He told us a story about a particularly painful break-up he had experienced in his younger and more vulnerable years (one of many, many, many); and yet this, unlike most of his stories, was one with a moral. Here's a paraphrase of that moral:
If you want to be a good writer, you have to be a masochist. As soon as your lover shuts the door and is gone forever, you have to write down every emotion, every feeling, as clearly and lengthily as you can. You can't sit around feeling sorry for yourself: you have to be a masochist. You have to sit down and write about it and revel in it.
And of course, you have to be prepared to share that, too, personal as it is.
It might be a little surprising that this is something I come back to so often, considering that I consider myself, or would like to consider myself, above anything else, a cynical, sarcastic comedy writer, and that when humor writers attempt to shift to the sentimental, it is usually embarrassingly mawkish or worse (see: Sedaris, David; Foer, Jonathan Safran).
And I'm also remembering a wonderful (perhaps borrowed) detail from Andy Hoover's senior thesis show, in which a character keeps a notebook wherein she (or he, can't remember) writes a new emotion whenever she (or he) experiences one. The new emotions always came out like serpentine German words, "the-feeling-one-has-when---------"
So here's one:
For the past two days I have not wanted to be able to communicate fluently in Thai so much as I have wanted everyone around me to speak English. I realize now that even should I become well-fluent in Thai that I will only ever be functionally fluent and that I will not reach the creative, free-flowing, exuberant fluency that English offers and that a passionate English speaker can use.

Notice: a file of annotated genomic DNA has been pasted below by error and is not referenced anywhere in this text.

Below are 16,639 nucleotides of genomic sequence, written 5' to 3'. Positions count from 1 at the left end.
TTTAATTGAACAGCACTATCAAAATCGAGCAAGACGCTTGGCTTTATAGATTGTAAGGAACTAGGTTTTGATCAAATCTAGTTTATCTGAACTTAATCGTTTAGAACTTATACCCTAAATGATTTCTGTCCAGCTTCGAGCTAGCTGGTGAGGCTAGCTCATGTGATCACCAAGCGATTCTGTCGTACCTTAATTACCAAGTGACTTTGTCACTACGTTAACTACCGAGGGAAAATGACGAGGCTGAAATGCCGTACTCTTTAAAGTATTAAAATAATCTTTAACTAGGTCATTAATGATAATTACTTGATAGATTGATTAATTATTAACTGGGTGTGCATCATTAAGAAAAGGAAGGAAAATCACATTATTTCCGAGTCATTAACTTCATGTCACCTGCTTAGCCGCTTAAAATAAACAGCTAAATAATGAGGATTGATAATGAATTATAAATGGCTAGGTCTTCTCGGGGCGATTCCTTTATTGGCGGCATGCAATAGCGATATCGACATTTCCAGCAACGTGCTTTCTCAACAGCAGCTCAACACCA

Because as badly as I would like to make Thai friends and get to know Thai people--what will these relationships be other than friendships whose ceilings reach up to functional and nothing more? The language barrier will always be too great, I think--though I may find great tenderness for the Thai tenderness--the favors, the compliments, the selflessness--I worry that, as a result of my limited time here and what will be a limited vocabulary--my next seven months are doomed to exist in relational purgatory, compared to the friendships I had in Princeton, and even in high school.
You can't go home again, of course. Tower and Princeton will never again be to me what they were. This longing for friendship will inevitably (God, I hope) replace itself with true love.
But will I find it here? I cannot imagine it. Because as beautiful as Thai girls are, whatever affection I ever muster for them will only ever have originated as a surface attraction and will likely never escalate to an intellectual fondness, which is perhaps what I value most in the opposite sex (and hell, in friends, too, of course--but we're talking about the Jason Gilbert Hierarchy of Needs here, okay?)
It was depressing to realize that all I can ever be here is proactively shallow.
This gets back to the crux of the new realization that all I want is to walk out into a society of English speakers, if only because the chance that I meet a best friend is (or seems to be, thousands of miles away) so much higher in an environment where a chance conversation is more fluid and easier to come by.
Maybe this is mental windmill tilting. Those of you who know me know that I would almost never start a conversation with a stranger, as much as I can envision myself doing it in gloomy Thai bars, wishing "If only I were in America!" and "When I get back to America, things will be different!"
Well, I doubt things will be different upon repatriation--but it is at least a little pleasing to envision some green grass.